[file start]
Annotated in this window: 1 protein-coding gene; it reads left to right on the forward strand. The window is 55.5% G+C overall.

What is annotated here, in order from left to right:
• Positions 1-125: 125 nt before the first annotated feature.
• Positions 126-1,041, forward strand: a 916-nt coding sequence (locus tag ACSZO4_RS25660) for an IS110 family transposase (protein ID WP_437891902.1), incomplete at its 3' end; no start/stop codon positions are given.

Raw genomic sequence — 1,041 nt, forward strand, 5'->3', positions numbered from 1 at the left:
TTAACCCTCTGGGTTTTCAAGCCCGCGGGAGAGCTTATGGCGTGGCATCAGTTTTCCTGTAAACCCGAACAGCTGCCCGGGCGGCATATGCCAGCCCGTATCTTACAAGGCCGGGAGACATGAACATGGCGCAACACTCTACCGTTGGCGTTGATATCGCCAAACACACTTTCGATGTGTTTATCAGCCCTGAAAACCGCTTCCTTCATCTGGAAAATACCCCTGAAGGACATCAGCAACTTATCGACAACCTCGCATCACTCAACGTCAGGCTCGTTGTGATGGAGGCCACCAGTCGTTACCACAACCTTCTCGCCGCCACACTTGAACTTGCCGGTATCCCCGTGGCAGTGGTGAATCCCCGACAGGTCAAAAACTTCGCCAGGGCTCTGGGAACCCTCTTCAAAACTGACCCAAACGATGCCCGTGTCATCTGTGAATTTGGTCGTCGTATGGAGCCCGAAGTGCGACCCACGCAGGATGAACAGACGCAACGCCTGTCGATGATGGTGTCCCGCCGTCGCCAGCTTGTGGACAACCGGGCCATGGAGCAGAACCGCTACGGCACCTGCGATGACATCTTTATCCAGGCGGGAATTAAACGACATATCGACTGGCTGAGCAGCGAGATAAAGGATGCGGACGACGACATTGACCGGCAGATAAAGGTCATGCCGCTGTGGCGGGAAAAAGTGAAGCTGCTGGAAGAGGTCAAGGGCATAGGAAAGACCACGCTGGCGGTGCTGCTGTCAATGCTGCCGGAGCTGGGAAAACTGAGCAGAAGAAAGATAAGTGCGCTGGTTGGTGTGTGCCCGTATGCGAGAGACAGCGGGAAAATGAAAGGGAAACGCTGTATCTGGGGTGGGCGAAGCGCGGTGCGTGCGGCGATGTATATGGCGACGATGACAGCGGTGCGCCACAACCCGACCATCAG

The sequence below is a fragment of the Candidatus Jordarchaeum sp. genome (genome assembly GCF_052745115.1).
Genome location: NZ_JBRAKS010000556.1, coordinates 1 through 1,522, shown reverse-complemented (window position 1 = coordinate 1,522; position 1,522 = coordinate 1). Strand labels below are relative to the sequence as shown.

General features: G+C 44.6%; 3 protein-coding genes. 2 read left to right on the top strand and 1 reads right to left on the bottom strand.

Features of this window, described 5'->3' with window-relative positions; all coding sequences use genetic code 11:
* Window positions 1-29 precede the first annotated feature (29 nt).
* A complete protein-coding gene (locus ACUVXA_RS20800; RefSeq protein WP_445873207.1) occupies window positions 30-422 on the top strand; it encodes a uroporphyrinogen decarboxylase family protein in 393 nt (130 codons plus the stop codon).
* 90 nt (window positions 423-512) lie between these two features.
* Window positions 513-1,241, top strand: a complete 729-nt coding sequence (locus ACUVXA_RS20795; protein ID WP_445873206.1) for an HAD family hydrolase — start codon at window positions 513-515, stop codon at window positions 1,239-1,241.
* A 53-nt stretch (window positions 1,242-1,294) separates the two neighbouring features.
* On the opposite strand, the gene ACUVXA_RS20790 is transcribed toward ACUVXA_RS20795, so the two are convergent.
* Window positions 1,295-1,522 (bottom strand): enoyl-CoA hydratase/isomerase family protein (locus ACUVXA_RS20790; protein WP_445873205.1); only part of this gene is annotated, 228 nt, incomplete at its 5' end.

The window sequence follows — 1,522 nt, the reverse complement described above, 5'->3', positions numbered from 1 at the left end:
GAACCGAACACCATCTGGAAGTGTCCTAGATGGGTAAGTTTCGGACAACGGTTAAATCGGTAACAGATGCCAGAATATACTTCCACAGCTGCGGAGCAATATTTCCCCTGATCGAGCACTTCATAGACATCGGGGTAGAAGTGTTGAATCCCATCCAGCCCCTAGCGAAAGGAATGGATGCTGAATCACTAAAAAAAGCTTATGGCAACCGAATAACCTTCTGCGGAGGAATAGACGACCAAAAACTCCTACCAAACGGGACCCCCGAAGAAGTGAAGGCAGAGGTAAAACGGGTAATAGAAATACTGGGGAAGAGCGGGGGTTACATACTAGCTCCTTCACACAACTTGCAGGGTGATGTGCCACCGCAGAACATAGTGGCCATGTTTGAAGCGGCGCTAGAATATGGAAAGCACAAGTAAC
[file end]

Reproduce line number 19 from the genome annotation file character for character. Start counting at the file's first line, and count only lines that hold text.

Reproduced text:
GAACCGAACACCATCTGGAAGTGTCCTAGATGGGTAAGTTTCGGACAACGGTTAAATCGGTAACAGATGCCAGAATATACTTCCACAGCTGCGGAGCAATATTTCCCCTGATCGAGCACTTCATAGACATCGGGGTAGAAGTGTTGAATCCCATCCAGCCCCTAGCGAAAGGAATGGATGCTGAATCACTAAAAAAAGCTTATGGCAACCGAATAACCTTCTGCGGAGGAATAGACGACCAAAAACTCCTACCAAACGGGACCCCCGAAGAAGTGAAGGCAGAGGTAAAACGGGTAATAGAAATACTGGGGAAGAGCGGGGGTTACATACTAGCTCCTTCACACAACTTGCAGGGTGATGTGCCACCGCAGAACATAGTGGCCATGTTTGAAGCGGCGCTAGAATATGGAAAGCACAAGTAAC